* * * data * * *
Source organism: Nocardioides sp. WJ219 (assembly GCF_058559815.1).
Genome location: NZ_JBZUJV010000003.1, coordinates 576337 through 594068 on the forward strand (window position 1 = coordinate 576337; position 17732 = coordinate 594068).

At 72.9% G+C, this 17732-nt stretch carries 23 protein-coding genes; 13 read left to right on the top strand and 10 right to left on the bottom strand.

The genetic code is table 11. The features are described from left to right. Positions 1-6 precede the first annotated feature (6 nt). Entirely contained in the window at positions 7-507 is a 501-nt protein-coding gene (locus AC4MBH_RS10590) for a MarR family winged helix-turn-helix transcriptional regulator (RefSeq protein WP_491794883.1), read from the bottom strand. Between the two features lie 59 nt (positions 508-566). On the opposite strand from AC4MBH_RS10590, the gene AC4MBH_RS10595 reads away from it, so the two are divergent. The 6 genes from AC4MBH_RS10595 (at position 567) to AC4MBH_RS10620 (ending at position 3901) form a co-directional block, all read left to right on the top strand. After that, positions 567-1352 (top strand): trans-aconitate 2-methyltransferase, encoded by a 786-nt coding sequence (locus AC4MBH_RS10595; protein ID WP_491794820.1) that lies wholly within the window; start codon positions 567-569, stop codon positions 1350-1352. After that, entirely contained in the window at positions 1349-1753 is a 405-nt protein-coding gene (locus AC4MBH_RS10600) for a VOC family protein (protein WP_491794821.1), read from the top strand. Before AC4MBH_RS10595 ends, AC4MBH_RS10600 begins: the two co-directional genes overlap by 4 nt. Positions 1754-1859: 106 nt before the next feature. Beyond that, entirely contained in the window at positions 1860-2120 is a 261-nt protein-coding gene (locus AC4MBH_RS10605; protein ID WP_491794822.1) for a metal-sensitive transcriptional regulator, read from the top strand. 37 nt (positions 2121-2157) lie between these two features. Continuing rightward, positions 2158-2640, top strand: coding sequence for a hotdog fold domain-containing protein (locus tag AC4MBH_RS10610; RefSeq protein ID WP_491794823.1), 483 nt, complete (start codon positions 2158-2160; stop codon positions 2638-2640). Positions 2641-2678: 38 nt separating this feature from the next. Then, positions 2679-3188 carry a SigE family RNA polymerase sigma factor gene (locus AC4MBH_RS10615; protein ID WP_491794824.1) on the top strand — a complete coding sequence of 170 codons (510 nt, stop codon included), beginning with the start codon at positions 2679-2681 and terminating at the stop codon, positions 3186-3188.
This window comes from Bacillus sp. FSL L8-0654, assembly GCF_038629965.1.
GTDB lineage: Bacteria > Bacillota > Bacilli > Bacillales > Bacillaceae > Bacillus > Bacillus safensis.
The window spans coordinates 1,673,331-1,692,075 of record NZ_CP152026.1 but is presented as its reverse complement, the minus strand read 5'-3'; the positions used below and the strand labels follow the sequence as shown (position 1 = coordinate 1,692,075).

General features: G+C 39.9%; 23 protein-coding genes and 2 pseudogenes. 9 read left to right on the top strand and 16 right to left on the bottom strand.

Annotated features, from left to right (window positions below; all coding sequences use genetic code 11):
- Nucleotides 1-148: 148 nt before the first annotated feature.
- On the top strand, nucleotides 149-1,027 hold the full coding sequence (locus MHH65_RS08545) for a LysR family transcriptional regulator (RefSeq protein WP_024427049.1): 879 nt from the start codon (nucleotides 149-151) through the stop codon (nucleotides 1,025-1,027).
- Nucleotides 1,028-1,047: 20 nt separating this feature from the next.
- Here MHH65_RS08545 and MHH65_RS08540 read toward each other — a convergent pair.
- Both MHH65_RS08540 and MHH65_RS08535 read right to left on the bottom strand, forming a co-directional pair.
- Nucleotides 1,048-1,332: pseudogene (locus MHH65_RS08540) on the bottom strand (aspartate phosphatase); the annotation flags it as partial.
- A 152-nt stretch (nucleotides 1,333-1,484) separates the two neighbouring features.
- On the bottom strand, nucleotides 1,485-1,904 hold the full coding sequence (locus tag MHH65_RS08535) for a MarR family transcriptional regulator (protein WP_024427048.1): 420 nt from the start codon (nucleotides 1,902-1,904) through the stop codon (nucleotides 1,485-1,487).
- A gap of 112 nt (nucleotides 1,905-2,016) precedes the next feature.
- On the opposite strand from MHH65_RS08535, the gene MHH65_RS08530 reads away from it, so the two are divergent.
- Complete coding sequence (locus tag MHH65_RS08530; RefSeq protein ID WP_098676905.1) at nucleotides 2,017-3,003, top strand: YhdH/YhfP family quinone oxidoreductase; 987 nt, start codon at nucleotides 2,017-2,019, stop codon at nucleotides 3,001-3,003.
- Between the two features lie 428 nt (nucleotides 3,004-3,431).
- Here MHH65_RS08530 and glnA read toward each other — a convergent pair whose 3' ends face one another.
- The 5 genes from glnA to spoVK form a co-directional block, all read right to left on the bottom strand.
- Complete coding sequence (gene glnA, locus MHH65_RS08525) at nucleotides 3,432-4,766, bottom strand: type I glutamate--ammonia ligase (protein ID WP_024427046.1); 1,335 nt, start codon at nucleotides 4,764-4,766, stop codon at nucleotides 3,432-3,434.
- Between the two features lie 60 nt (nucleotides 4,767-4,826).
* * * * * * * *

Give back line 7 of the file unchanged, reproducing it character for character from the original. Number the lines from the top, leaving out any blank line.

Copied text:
The window spans coordinates 1,673,331-1,692,075 of record NZ_CP152026.1 but is presented as its reverse complement, the minus strand read 5'-3'; the positions used below and the strand labels follow the sequence as shown (position 1 = coordinate 1,692,075).